Skip to main content

Canopy gaps facilitate upslope shifts in montane conifers but not in temperate deciduous trees in the Northeastern United States


Tourville, Jordon; Wason, Jay; Dovciak, Martin (2022), Canopy gaps facilitate upslope shifts in montane conifers but not in temperate deciduous trees in the Northeastern United States, Dryad, Dataset,


Many montane tree species are expected to migrate upslope as climate warms, but it is not clear if forest canopy gaps, which can facilitate tree seedling recruitment, serve as an important mechanism driving tree species range shifts. Patterns of tree seedling establishment can inform us about early stages of tree species migrations and are critical to examine in the context of global climate change.

We contrasted elevational distributions of tree seedlings both within and outside of forest canopy gaps with the distributions of conspecific adults and saplings across the deciduous-coniferous ecotone on ten mountains in four states of the northeastern United States. We tested if seedling distributions of four dominant tree species (Abies balsamea, Picea rubens, Acer saccharum, and Fagus grandifolia) were shifted upslope of conspecific adult and sapling distributions. We also examined if this shift was facilitated by canopy gaps and what environmental drivers affected species distributions.

There was limited seedling recruitment of dominant tree species at the temperate-coniferous ecotone, which we attributed to (i) an observed downslope shift of seedling distributions of the low-elevation deciduous species (Acer saccharum, Fagus grandifolia) and (ii) an upslope shift in seedling distributions of the high-elevation conifers (Abies balsamea, Picea rubens). The upslope shift of conifer seedlings contrasts with our previous research at these sites which observed downslope shifts of sapling distributions in Picea rubens, suggesting that seedlings may be responding to more recent climate warming. Canopy gaps in high-elevation conifer forests facilitated these upslope shifts by promoting conifer seedling recruitment. However, gaps at lower elevations did not play a significant role in seedling recruitment or the observed downslope shifts of the dominant deciduous species. Climate was the dominant predictor of adult tree distributions whereas both climate and soil were important predictors of seedling distributions.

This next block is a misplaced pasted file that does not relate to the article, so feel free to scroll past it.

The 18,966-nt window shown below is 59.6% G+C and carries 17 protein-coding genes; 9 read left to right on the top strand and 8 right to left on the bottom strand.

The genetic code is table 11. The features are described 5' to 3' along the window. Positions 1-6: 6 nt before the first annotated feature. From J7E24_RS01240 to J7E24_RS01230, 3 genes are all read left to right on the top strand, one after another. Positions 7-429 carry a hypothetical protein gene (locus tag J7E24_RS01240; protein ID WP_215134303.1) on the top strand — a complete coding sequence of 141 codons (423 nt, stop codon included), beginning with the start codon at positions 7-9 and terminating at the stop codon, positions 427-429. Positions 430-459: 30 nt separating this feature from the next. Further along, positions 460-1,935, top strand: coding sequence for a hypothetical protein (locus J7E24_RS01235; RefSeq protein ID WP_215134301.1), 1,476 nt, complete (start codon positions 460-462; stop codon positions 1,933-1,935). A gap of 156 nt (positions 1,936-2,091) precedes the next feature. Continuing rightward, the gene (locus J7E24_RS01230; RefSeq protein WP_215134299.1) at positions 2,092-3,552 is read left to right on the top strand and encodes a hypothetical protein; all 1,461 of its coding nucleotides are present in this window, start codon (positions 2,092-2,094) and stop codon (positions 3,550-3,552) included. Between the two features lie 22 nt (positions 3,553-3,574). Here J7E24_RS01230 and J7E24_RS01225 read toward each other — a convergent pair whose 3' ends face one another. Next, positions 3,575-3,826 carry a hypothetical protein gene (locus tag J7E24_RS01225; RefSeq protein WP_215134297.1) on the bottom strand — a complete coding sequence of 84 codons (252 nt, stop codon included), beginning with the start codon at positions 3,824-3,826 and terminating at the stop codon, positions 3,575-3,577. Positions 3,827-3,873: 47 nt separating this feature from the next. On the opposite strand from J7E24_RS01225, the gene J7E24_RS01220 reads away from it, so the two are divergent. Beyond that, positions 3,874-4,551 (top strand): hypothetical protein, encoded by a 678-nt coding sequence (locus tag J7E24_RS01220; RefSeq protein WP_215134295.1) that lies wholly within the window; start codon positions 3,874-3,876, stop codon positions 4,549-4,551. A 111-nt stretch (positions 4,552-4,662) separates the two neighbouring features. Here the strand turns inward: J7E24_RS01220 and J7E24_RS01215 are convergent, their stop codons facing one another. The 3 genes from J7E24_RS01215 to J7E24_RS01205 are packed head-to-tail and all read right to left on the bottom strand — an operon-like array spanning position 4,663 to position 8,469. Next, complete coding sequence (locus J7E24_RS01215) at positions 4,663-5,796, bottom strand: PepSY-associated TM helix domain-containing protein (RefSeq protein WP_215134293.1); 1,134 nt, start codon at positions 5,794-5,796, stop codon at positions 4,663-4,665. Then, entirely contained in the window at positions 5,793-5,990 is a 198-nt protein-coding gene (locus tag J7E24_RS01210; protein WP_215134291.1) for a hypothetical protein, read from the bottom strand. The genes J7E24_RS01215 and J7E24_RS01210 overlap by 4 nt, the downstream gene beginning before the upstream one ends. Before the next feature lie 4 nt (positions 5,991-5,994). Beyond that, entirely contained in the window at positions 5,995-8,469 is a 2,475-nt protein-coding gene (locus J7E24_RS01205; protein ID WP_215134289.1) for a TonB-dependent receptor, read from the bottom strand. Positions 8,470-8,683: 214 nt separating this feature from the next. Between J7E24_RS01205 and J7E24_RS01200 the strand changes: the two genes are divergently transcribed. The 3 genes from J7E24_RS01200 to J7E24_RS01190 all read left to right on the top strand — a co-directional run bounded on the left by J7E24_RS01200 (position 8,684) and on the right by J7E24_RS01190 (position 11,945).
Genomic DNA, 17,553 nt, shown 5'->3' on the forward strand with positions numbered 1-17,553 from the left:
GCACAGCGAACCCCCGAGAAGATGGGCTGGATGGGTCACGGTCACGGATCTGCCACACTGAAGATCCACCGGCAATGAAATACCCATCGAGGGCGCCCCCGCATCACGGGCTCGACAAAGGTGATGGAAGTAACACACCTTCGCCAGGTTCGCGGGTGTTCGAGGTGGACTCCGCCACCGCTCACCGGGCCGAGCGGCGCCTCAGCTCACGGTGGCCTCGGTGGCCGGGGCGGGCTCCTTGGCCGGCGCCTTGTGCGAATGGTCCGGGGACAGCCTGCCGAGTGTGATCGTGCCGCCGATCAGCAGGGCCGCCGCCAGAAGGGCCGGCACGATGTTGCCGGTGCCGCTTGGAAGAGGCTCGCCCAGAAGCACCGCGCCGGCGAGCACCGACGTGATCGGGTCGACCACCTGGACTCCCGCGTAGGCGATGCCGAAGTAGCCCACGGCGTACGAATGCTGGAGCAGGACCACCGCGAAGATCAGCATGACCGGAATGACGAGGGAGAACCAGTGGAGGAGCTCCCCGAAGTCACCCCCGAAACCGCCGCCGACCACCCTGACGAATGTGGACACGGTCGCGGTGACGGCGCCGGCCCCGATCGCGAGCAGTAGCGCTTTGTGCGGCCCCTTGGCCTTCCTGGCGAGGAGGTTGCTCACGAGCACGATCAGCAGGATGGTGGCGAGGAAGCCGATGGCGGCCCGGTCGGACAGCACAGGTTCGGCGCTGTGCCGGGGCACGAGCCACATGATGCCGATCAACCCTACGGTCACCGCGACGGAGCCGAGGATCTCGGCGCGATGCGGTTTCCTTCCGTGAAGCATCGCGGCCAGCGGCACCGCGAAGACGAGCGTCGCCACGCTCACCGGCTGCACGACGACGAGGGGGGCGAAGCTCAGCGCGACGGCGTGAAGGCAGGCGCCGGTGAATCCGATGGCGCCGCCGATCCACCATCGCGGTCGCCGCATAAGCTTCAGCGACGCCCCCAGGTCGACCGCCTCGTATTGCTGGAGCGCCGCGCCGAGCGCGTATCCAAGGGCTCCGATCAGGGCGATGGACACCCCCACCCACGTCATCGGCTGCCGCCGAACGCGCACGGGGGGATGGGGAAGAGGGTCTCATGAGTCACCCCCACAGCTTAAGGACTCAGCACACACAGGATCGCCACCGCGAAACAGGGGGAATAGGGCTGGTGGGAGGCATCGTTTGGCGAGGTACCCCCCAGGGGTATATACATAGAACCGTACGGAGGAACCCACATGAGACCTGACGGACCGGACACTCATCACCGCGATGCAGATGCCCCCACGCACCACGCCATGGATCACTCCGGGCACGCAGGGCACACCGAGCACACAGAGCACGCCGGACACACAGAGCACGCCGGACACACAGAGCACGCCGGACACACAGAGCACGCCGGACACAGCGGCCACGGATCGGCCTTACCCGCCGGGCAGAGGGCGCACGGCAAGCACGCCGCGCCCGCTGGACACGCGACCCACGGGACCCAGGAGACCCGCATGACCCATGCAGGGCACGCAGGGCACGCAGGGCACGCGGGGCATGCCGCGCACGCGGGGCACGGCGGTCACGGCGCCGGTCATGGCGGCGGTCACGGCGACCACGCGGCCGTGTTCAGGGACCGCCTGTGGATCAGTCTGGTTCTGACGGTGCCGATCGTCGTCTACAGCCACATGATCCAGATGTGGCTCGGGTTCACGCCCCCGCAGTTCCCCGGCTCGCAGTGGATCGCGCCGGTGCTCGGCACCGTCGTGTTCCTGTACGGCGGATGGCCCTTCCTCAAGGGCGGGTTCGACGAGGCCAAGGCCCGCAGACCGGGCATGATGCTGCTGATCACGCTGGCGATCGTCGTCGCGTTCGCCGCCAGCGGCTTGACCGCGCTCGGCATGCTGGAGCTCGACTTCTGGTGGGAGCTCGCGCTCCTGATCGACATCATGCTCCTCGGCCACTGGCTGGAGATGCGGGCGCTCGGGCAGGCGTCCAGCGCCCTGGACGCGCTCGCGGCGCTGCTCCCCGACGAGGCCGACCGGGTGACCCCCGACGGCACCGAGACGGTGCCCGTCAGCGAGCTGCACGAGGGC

Synthesis. Our study illustrates that tree seedlings have the potential for monitoring the early stages of tree species migrations, and particularly so in canopy gaps in high-elevation conifer forests. Further, we stress that species range shifts are sensitive to local scale heterogeneity in light availability (i.e., canopy gaps) and other non-climatic factors.

Usage notes

See associated README excel file


National Science Foundation, Award: NSFBCS-GSS-1759724

USDA National Institute of Food and Agriculture, McIntire Stennis Program, Award: ME0- 42121

Botanical Society of America, Award: Graduate Student Research Award